Exploring Aethina tumida Biology and the Impacts of Environmental Factors to Generate Novel Management Strategies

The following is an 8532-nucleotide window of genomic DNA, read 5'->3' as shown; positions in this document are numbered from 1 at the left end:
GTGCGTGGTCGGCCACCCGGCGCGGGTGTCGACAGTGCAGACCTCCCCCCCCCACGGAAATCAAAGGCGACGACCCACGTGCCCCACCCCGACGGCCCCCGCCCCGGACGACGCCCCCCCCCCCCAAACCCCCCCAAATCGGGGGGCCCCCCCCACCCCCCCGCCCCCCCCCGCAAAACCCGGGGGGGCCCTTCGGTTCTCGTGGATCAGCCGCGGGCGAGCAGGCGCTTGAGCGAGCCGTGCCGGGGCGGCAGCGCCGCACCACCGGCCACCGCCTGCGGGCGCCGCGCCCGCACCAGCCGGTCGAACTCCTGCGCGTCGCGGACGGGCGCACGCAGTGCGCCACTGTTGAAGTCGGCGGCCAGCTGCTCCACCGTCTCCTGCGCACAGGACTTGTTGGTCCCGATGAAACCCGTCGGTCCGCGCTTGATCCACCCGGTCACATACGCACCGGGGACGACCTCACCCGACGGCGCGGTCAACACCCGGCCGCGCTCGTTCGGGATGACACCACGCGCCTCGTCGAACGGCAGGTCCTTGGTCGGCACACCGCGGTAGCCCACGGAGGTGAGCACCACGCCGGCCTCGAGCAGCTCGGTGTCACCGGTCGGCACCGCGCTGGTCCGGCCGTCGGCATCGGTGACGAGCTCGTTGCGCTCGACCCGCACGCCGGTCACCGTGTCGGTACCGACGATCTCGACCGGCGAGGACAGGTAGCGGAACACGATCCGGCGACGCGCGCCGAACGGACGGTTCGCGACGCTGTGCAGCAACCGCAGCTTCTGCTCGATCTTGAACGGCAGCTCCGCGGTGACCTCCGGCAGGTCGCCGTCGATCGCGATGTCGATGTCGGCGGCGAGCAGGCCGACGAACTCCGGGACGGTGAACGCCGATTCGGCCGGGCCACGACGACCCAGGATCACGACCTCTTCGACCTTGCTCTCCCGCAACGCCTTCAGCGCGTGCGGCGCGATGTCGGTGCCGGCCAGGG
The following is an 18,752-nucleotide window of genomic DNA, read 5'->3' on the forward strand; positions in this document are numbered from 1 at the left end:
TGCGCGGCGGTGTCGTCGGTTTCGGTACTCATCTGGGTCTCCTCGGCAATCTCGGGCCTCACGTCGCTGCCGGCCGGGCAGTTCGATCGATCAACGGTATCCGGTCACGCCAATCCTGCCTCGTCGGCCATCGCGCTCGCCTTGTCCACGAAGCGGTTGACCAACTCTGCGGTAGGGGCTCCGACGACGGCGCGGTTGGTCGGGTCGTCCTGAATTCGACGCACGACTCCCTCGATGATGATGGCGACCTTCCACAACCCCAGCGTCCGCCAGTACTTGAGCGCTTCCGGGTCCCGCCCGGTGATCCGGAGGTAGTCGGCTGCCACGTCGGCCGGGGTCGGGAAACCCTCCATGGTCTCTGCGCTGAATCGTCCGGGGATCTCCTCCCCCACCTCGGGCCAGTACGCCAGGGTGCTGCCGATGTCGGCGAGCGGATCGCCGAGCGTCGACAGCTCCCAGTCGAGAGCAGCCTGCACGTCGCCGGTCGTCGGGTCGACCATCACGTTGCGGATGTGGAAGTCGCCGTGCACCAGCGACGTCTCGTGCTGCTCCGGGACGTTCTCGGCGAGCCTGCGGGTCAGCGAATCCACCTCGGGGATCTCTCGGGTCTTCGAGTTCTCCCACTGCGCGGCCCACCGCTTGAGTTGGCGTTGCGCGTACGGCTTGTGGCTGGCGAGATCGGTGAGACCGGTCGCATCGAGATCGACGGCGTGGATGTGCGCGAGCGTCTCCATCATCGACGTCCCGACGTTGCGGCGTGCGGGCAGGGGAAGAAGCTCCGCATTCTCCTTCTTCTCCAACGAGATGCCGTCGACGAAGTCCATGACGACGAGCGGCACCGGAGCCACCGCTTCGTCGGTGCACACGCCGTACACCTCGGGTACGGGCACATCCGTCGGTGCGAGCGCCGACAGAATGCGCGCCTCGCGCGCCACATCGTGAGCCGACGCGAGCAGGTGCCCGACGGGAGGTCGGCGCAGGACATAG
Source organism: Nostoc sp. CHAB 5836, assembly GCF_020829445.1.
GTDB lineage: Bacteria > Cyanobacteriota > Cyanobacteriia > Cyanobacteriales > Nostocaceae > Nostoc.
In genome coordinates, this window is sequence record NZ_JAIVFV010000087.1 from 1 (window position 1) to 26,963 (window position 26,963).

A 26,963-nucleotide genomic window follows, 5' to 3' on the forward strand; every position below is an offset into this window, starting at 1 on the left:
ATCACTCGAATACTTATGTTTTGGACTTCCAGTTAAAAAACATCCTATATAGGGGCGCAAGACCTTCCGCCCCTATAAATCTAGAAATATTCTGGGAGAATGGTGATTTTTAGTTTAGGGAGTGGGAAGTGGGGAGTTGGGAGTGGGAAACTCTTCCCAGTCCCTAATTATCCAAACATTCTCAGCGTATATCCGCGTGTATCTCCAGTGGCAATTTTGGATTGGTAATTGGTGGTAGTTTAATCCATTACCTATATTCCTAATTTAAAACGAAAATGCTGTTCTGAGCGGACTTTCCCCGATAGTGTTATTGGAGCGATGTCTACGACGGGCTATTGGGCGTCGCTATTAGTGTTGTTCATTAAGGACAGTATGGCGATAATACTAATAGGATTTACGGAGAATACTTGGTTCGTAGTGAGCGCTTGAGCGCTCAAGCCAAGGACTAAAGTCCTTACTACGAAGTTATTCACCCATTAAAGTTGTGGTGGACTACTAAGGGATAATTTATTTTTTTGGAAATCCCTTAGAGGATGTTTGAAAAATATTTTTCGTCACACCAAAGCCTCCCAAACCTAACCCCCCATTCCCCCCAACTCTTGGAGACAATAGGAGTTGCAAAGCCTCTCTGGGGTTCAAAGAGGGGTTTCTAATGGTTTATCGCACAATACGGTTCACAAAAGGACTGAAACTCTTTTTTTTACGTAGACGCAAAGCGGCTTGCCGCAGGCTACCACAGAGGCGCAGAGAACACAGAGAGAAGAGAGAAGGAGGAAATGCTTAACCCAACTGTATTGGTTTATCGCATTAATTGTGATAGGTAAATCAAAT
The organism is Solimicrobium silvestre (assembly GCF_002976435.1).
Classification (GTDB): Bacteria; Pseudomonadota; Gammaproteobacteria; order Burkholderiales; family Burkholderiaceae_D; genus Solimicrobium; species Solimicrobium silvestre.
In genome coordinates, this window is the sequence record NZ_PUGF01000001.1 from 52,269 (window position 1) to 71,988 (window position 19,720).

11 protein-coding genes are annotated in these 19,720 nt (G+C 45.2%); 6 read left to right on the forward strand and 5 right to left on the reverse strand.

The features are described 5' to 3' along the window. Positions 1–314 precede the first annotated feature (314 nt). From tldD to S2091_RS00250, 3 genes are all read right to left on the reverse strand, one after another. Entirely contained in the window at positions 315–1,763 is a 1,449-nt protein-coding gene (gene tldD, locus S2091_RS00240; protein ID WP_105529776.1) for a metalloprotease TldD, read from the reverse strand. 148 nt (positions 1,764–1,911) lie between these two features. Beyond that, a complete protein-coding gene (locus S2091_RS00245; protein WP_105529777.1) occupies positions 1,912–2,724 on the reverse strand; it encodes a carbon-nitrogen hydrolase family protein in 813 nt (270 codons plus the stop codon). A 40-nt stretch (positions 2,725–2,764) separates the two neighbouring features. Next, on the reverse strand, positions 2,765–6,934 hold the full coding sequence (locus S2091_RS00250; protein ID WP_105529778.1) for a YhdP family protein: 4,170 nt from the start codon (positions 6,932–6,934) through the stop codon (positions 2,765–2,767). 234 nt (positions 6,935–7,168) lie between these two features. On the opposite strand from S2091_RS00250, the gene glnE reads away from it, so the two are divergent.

The small hive beetle (Aethina tumida) is an invasive pest from sub-Saharan Africa that has posed increasing threats to European honey bee (Apis mellifera) colonies in the United States over the past two decades. While control has been attempted, consistently effective management strategies still not been developed. This study sought to explore novel experimental methods to better understand and use A. tumida biology to target this pest. One aspect of A. tumida biology that has emerged as potential basis for improved control is olfactory manipulation, which could be used to disrupt beetles as they seek out A. mellifera colonies. Through olfactometry and electroantennography, key volatiles in A. tumida attraction and repulsion were tested and sensitivity of A. tumida to several attractants and repellents was quantified on behavioral and physiological levels. An additional source of attractive volatiles is the A. tumida fungal symbiont Kodamaea ohmeri, which ferments larval waste and is present throughout the A. tumida lifecycle, both externally and in the GI tract. This study explored the development of feeding and soil bioassays to test the effects of several insecticides on A. tumida larvae. Feeding and injection bioassays were also used to deliver a fungicide with the goal of repressing K. ohmeri, which was expected to detrimentally impact A. tumida health. The results of this work enhance our current knowledge or A. tumida biology and provide a useful basis for development of safe and selective management A. tumida management options for the future.